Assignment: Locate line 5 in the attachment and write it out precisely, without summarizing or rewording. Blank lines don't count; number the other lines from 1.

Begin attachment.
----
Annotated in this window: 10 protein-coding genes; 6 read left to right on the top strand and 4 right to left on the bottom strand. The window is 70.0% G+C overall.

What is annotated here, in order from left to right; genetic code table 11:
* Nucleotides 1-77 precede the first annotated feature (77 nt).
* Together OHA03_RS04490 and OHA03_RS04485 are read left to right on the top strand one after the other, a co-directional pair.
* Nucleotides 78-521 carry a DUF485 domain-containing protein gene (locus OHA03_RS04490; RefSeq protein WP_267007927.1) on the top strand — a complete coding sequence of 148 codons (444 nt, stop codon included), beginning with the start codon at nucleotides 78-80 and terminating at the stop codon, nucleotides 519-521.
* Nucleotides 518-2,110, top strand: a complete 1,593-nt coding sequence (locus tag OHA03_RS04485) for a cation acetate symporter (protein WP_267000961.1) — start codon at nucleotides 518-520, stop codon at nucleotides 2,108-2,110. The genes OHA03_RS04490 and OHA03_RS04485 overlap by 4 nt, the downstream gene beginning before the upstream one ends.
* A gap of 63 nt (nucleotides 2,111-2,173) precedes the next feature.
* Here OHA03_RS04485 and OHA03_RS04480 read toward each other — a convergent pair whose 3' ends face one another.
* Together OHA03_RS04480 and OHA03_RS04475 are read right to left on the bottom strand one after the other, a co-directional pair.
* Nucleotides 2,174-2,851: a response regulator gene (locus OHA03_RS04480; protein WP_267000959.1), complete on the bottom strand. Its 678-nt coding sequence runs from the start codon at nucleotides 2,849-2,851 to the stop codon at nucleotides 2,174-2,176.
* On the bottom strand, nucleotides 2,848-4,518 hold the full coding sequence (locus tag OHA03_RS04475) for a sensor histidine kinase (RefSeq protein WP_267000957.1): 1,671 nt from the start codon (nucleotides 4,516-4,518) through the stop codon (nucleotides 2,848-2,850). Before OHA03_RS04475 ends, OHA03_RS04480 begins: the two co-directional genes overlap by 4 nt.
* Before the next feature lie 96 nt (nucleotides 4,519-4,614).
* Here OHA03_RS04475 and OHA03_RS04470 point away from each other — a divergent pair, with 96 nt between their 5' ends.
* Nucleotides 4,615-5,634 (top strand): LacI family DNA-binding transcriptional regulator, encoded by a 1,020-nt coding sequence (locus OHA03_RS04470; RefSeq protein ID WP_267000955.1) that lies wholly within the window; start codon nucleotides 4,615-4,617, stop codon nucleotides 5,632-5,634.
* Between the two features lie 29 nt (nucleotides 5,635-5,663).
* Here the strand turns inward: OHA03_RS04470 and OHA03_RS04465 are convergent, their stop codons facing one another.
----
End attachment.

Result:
* Nucleotides 78-521 carry a DUF485 domain-containing protein gene (locus OHA03_RS04490; RefSeq protein WP_267007927.1) on the top strand — a complete coding sequence of 148 codons (444 nt, stop codon included), beginning with the start codon at nucleotides 78-80 and terminating at the stop codon, nucleotides 519-521.